Don’t tell your wife she’s more beautiful than Angelina Jolie

While we all love compliments, a new study proves that there is a line to how many one person can handle.

Flannery Dean 0
Angelina Jolie tattoo on wrist and arm

Joe Klamar/AFP/Getty Images (Angelina Jolie)

Who among us doesn’t long to be showered with praise, and especially by the person we’ve chosen to spend our lives with? Perhaps our hunger for unequivocal adoration is so great because it’s so rarely satisfied, i.e., our partners are stingy with the praise and we survive on scraps from years past.

I’m still coasting on the fumes of a spontaneous profession of love made by my husband in the early days of our courtship. I spend an unwise amount of time trying to generate more of those moments, however. Like a teenager, I will unashamedly fish for compliments. Occasionally, he’ll fall for the bait. But more often than not, he’ll stare blankly or crack a joke in response. Occasionally, he’ll offer me a pity-hug.

Sometimes I’ll give vent to my need with the ill-considered (and wholly ineffective) cliché line ‘you never say anything nice to me!’

But rather than lament the fact that my partner is too sensible to wax poetic 24/7, perhaps I should be grateful that he doesn’t worship the ground beneath my feet like a romantic lead, but just simply loves me like a decent human being.

Moreover, his lack of interest in effusive praise is good for our relationship, or at least that’s what a study (via Canada.com) suggests.

Researchers in Canada and the U.S. have determined that while a certain amount of praise is necessary to sustain a healthy relationship there is a point at which unconditional love gets downright awkward.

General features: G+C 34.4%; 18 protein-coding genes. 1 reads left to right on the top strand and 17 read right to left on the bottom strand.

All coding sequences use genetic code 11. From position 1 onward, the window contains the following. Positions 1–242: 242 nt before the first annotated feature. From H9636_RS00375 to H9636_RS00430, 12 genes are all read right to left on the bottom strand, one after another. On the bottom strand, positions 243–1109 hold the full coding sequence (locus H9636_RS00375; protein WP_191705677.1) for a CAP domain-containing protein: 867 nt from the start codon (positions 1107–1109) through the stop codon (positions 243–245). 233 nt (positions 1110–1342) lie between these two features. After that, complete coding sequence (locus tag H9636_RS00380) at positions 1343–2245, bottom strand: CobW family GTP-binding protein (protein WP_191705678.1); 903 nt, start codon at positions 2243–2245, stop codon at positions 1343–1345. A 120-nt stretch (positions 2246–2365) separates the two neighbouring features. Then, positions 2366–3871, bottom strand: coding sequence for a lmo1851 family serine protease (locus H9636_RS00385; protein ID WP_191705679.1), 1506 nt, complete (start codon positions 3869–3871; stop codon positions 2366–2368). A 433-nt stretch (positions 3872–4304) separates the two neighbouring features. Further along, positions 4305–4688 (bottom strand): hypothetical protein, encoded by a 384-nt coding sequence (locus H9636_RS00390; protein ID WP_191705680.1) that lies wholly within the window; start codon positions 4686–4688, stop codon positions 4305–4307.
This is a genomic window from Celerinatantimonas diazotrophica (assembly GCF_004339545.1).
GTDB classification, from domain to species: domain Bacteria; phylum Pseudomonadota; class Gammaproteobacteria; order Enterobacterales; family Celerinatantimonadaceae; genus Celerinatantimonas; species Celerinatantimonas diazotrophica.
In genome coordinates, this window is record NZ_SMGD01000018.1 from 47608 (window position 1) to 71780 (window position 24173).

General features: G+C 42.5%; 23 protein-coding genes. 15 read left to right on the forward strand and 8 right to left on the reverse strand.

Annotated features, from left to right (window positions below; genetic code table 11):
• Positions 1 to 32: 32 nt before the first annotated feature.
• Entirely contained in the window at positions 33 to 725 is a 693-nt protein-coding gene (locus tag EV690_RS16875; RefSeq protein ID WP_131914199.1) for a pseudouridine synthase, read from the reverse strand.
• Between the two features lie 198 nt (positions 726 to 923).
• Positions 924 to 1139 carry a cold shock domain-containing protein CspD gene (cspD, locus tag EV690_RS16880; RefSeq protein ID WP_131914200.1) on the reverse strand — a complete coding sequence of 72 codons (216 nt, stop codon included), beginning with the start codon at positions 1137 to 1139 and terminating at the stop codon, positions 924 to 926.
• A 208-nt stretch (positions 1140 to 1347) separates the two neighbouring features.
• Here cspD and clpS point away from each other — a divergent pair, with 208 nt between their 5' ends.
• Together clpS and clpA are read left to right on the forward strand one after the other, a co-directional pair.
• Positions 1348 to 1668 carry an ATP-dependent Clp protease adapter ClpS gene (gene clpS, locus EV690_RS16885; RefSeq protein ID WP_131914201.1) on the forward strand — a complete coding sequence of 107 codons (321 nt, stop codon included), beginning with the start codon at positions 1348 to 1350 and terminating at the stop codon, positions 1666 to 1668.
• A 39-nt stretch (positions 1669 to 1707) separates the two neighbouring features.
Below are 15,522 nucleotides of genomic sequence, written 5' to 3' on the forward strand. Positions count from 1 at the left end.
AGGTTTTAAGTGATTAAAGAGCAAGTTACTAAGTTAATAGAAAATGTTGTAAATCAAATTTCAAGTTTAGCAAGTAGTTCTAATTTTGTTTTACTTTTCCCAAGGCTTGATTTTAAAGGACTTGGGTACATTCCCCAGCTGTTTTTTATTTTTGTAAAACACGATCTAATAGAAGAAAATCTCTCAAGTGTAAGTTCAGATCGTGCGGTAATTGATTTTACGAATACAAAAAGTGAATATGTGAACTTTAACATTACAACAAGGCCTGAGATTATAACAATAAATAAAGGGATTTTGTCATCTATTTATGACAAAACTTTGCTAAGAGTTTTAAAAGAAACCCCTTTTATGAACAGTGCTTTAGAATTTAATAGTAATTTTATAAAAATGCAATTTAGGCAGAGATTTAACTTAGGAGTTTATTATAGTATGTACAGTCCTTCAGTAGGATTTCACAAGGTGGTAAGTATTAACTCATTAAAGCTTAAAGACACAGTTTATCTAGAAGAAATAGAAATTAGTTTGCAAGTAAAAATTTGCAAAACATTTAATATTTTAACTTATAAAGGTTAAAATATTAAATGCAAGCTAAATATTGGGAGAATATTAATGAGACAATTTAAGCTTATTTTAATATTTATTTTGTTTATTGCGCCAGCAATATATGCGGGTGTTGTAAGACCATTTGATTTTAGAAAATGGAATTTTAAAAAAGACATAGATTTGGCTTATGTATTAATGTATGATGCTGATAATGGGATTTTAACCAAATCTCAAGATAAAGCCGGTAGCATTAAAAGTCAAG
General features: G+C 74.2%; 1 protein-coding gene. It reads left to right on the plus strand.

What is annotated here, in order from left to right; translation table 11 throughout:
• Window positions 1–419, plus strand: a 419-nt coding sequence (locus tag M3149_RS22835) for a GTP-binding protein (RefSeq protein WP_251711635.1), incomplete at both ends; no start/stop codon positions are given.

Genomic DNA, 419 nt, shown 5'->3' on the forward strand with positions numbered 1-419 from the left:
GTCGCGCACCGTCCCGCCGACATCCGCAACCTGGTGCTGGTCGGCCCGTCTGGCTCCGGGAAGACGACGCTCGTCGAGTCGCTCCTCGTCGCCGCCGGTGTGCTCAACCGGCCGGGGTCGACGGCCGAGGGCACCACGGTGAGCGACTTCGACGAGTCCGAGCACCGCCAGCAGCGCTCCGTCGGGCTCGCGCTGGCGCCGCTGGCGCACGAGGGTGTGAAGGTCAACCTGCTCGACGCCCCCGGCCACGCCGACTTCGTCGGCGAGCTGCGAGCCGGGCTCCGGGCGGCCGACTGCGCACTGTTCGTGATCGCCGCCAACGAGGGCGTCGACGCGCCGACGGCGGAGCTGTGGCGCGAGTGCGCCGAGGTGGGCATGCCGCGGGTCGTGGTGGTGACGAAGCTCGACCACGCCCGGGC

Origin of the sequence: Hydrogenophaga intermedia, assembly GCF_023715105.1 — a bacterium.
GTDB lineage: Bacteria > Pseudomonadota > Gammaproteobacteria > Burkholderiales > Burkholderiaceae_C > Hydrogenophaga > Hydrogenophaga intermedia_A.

For the study, researchers had couples engage in a little healthy deception. During one experiment, the researchers told one partner that the other was writing down a list of their positive attributes (in reality they were simply writing down a list of possessions).

As the list grew and grew so too did the observing partner’s unease, which indicated to the researchers that while people like to be appreciated they don’t like to be over-idealized by their amour.

How much praise is too much? It’s pretty straightforward. For example, tell your perfectly pleasant wife she’s beautiful and she’ll gamely pretend not to be affected by the compliment (though she’ll be thrilled internally). But tell her she’s more beautiful than Angelina Jolie and she’ll start to wonder if you need to update your eyeglass prescription.

Men seemed to be made most uncomfortable when they were lauded excessively, according to the study. Married couples also seemed to experience the most unease when personality traits were over-praised rather than individual abilities, a finding that indicates that married people know and love one another far too well to fall for the “You’re perfect” line.

Have you ever been with someone who gave you too much praise? Let us know in the comment section. 

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